This is my entry for Positive Writer’s “Your Calling, Your Story” contest.
I’m not the picture of a successful writer. So far, I haven’t had a novel published by a major publisher, let alone become a New York Times bestseller or await a movie/TV adaptation. I don’t yet have an agent, and my social media following is still relatively small. My writing credits are a smattering of articles and poems here and there.
But none of this bothers me. In fact, I’m proud of where I am.
Comparing my journey to those of other writers is fruitless and unproductive, a mere distraction from the real task: writing. Even more importantly, in the last few years, despite more rejections than I can count, I’ve worn more confidently the “writer” label. And I believe you can, too.
Who am I? Why does a counseling graduate student have anything to say about writing? As a child, I loved stories and books. Since I was three, I’ve been basically reading and writing nonstop. But when I was going to college, I couldn’t figure out how to turn my passion for writing into a productive career. I believed, like many other people, that you needed extra-special talent and extra connections to become a full-time writer, and you probably wouldn’t make much money unless you become a household name.
I was debating between a major in English or psychology. I could’ve doubled and done both, but I didn’t want to overload my schedule. So I went with psych, thinking then at least I could help others in a concrete way and not have to deal with blank stares when I said I didn’t want to become an English teacher.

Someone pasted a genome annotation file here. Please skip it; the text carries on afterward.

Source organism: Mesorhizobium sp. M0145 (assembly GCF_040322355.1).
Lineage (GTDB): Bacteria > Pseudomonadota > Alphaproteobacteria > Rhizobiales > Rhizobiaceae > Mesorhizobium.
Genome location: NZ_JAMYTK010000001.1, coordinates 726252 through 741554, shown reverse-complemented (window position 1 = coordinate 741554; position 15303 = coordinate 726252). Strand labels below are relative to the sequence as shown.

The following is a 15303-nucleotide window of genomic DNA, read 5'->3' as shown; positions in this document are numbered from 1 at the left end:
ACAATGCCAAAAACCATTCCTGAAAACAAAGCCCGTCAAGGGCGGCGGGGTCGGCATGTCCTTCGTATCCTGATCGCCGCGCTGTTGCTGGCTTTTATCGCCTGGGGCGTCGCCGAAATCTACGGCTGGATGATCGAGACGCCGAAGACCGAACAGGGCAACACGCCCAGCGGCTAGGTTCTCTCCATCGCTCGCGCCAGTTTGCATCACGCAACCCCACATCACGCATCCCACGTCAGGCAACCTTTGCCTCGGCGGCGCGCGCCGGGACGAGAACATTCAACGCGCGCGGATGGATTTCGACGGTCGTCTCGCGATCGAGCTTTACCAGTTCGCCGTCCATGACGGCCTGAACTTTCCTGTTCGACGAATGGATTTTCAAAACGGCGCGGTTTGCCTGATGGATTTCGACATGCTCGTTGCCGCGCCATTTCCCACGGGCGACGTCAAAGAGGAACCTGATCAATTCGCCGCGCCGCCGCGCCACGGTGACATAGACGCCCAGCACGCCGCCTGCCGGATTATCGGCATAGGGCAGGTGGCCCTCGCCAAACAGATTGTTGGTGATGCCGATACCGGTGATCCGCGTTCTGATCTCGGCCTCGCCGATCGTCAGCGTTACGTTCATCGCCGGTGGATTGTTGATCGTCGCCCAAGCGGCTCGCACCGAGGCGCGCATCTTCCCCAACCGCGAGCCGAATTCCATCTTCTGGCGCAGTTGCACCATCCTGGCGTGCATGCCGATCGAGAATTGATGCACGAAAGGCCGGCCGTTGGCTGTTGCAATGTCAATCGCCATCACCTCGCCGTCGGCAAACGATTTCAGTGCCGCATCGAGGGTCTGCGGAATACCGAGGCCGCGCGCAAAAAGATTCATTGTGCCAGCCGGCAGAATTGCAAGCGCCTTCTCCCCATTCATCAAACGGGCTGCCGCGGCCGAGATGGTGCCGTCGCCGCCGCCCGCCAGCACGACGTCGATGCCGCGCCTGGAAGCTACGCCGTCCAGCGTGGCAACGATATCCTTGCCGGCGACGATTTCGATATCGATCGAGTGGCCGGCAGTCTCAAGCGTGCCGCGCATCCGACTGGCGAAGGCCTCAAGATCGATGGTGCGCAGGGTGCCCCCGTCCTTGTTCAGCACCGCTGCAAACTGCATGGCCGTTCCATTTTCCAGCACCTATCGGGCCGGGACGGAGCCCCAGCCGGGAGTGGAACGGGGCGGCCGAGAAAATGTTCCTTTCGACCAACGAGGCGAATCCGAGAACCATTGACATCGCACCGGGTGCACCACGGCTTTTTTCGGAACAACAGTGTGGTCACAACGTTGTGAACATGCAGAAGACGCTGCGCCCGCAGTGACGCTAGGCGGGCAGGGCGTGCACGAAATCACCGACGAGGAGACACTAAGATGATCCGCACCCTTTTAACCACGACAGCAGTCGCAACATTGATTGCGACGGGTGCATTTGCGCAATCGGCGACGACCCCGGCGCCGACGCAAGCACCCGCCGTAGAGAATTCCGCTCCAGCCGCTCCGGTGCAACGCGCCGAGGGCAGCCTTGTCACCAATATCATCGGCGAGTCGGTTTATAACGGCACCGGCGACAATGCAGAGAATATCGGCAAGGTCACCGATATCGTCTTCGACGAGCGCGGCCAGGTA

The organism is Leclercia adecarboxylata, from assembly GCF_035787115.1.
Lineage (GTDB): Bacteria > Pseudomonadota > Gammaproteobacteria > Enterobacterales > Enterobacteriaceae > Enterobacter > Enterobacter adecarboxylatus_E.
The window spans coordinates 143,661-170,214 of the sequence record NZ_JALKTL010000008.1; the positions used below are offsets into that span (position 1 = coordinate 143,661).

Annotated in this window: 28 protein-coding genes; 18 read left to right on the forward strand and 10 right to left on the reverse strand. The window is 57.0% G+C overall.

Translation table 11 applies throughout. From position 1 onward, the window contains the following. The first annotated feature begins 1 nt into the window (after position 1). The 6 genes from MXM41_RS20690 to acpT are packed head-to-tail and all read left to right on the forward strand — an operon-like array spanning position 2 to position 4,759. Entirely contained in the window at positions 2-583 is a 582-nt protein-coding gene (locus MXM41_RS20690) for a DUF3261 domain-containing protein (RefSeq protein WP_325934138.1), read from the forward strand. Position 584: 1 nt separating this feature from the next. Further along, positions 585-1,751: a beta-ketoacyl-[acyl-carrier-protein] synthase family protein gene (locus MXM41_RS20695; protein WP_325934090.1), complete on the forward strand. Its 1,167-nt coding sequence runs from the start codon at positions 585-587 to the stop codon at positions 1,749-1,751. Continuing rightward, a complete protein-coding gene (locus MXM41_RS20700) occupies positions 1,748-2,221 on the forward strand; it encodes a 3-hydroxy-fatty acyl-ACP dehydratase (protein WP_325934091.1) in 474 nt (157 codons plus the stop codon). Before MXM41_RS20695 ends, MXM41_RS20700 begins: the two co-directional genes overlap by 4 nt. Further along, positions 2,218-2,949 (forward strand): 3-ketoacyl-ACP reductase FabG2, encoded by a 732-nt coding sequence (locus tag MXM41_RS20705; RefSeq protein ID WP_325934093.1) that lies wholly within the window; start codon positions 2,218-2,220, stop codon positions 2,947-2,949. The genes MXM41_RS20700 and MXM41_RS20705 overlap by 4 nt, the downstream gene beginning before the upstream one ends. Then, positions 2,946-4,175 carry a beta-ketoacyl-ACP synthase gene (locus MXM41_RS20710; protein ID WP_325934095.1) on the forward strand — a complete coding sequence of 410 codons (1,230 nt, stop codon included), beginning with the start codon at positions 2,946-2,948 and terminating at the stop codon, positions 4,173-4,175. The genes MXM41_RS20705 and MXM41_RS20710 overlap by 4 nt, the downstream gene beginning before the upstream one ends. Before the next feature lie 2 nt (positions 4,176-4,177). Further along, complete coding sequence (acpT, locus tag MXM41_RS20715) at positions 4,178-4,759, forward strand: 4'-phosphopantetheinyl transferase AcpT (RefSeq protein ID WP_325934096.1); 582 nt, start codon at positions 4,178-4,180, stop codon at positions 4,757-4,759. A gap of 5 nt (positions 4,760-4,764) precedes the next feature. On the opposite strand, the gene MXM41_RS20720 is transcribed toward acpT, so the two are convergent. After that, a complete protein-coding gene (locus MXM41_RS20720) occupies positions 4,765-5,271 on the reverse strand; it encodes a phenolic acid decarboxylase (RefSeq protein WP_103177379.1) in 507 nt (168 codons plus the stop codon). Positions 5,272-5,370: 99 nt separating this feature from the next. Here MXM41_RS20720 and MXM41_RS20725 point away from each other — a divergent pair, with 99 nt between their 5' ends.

I loved my major (I still love it enough to get a master’s in it), but I still persisted in my writing hobby. By my sophomore spring break, I’d completed the first draft of my first novel. I learned everything I know about writing novels (and revising them, and revising again) from reading blogs and websites about the writing craft. I learned the importance of story structure and external feedback, two elements of the writing life I still swear by today (and I think most other writers do, as well).
All along, I had been hesitant about taking formal writing classes – who can really teach creativity? But when my junior year rolled around, I wanted to formalize my writing education a little so I would force myself to take it more seriously. I picked up a minor in creative writing, and my first class was in something I had never tried: playwriting.
This was really the first time my creative work had been open to critique from my peers and friends, as well as a qualified professor. This was also one of the first times I felt validated as a creator. There were bumps in my story to smooth out, times when I really didn’t know what to do next. But by the end of the semester, I was proud of my finished product, and much more confident in my identity as a writer.
Around this time (well, I might have known it all along, but this was the first time I was able to put it into words, ironically enough), I realized the overlap between writing and psychology. I knew journaling was commonly used in mental health practice. I knew I felt better after writing, and I knew the stories I had written often showed me truths about myself that I hadn’t even intended to face. Now, I’m always seeking ways I can integrate my passions, and I don’t intend to give up on either.
“Writer” doesn’t have to be in your job description for your words to matter. If you have something to say, you’re already halfway there. I didn’t have to wait for any publication credits, milestones, or validation. I became a writer when I became comfortable calling myself one.